Replacing a legend is hard. Rodgers was able to step in for Brett Favre without missing a beat. He has as many Super Bowl wins as Favre, and he was also the MVP of a Super Bowl. Rodgers also has two MVPs from these 2010s. There was another season where he threw for 40 touchdowns but didn’t win the MVP. Few quarterbacks have been more efficient.

 
Cristiano Ronaldo
Tim Groothuis/Witters Sport/USA TODAY Sports

Soccer in the 2010s was defined by Messi vs. Ronaldo. When one guy wasn’t winning the Ballon d’Or, the other was. When Messi’s Barcelona wasn’t winning La Liga or the Champions League, it was often Ronaldo’s Real Madrid emerging victorious. Ronaldo also powered Portugal to a win at the Euros, the biggest victory in that country’s history.

 
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Ronda Rousey

Ronda Rousey
Mark J. Rebilas/USA TODAY Sports

Yes, she lost her last two fights, but before that Rousey was the face of MMA, male or female. She won 12 fights in a row and dominated as the bantamweight champion. Rousey was a star; one of the biggest athletes in the world. While it doesn’t count as true sports, after leaving MMA Rousey moved to the WWE, where she won a title as well. That was scripted, of course, but a win is a win.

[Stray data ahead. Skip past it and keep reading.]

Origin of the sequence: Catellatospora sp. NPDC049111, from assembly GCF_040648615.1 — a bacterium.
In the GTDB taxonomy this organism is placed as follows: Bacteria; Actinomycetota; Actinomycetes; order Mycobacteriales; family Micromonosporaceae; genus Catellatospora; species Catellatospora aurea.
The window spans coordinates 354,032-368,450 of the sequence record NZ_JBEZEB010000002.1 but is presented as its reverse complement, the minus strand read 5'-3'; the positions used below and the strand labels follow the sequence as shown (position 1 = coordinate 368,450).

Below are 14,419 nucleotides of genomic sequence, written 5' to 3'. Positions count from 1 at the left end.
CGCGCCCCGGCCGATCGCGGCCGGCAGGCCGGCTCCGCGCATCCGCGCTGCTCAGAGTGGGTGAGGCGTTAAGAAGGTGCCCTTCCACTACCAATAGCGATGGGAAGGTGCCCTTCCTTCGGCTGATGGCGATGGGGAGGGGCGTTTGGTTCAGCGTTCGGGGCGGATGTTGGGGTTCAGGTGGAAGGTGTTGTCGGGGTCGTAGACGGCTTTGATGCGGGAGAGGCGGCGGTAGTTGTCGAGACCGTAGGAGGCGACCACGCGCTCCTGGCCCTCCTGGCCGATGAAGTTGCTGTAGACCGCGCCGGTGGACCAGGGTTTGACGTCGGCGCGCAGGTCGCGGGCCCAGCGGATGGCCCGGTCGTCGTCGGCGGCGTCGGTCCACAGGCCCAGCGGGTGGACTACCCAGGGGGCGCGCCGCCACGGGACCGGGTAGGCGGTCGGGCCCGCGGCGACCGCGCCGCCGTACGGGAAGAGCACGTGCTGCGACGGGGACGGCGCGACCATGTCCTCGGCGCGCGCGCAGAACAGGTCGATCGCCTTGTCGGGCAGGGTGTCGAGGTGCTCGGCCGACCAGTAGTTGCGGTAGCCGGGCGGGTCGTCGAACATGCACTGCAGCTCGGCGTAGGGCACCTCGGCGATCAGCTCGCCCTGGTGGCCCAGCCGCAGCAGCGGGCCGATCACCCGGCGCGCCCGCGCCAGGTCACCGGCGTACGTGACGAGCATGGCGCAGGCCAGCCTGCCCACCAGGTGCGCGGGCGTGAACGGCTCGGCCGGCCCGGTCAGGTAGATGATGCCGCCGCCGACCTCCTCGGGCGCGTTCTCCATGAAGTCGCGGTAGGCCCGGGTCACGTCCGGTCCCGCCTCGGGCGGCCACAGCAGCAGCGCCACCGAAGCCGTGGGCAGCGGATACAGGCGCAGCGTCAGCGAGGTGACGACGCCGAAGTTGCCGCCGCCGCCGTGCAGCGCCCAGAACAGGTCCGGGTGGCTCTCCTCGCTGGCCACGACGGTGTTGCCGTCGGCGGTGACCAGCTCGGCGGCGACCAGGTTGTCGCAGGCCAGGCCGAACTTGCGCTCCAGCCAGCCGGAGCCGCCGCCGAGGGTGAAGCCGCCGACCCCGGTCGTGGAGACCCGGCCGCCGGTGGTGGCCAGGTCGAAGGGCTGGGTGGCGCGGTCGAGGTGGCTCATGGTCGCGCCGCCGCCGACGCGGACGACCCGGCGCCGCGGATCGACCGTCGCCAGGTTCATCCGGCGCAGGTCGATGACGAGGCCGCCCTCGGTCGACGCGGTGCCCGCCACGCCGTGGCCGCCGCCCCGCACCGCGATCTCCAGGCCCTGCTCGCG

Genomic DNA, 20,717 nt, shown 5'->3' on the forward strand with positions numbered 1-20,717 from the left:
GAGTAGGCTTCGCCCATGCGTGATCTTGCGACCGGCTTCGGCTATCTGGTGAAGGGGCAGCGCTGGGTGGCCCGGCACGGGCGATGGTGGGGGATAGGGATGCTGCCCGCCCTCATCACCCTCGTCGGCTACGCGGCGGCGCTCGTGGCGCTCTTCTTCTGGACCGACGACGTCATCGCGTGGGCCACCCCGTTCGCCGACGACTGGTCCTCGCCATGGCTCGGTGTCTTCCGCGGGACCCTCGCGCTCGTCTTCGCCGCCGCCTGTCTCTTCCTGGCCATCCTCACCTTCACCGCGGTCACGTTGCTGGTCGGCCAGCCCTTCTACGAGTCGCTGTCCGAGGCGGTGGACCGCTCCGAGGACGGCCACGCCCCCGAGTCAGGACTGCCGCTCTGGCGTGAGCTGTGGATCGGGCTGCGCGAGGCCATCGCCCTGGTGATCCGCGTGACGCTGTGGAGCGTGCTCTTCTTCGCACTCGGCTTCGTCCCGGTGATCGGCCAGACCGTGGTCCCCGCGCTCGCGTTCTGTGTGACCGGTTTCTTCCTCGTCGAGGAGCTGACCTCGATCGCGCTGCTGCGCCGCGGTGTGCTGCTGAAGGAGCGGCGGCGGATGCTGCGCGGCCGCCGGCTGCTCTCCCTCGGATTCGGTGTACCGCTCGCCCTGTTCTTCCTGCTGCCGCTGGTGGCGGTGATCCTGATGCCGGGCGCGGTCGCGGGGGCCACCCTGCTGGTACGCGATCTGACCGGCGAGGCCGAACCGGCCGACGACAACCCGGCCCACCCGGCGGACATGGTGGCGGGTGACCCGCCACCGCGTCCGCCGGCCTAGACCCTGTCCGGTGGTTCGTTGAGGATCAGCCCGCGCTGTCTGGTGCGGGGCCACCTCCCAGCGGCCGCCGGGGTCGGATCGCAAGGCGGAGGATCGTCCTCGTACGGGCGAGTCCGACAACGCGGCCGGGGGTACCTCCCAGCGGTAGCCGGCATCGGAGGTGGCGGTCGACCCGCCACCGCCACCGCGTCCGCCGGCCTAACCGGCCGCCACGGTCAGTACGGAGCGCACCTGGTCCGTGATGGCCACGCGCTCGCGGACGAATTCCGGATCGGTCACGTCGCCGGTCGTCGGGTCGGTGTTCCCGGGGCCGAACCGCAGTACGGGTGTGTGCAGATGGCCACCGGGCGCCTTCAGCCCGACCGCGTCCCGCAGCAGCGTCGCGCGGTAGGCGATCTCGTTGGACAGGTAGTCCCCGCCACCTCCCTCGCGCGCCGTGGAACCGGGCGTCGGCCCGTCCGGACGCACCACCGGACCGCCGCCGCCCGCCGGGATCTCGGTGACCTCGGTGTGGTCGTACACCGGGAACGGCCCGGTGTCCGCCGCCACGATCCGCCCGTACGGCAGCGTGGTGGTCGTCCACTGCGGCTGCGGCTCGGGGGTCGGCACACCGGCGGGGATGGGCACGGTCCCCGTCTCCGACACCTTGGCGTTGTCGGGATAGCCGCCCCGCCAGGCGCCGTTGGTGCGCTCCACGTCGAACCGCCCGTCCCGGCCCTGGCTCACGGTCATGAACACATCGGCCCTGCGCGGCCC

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Max Scherzer

Max Scherzer
Brad Mills/USA TODAY Sports

While Scherzer didn’t win an MVP like two other pitchers on this list, he has three Cy Youngs, which is still incredibly impressive. He also did it in both the American and National Leagues, winning his first with the Tigers and his last two with the Nationals. Speaking of the Nats, Scherzer played a huge part in getting the team to its first World Series. He also had a 300-strikeout season thrown into the mix.

 
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Jordan Spieth

Jordan Spieth
Mark Konezny/USA TODAY Sports

Golf is a sport that doesn’t always favor youth. Don’t tell that to Spieth. He won his first major in 2015 when he was only 21. He added a U.S. Open title later that year and a couple of years later added his third major. Spieth is only 26, so there could easily be several more majors in his future.

 
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Mike Trout

Mike Trout
Kelley L Cox/USA TODAY Sports

There is no question Trout is the best player of his generation. He’s the best player in the majors currently. You could argue that he should have five or six MVPs already. Trout has led MLB in WAR five times, and he’s been an All-Star every year of his career. The only question left about Trout is where he ends up in the all-time pantheon. Trout could retire today and make the Hall of Fame. He just turned 28.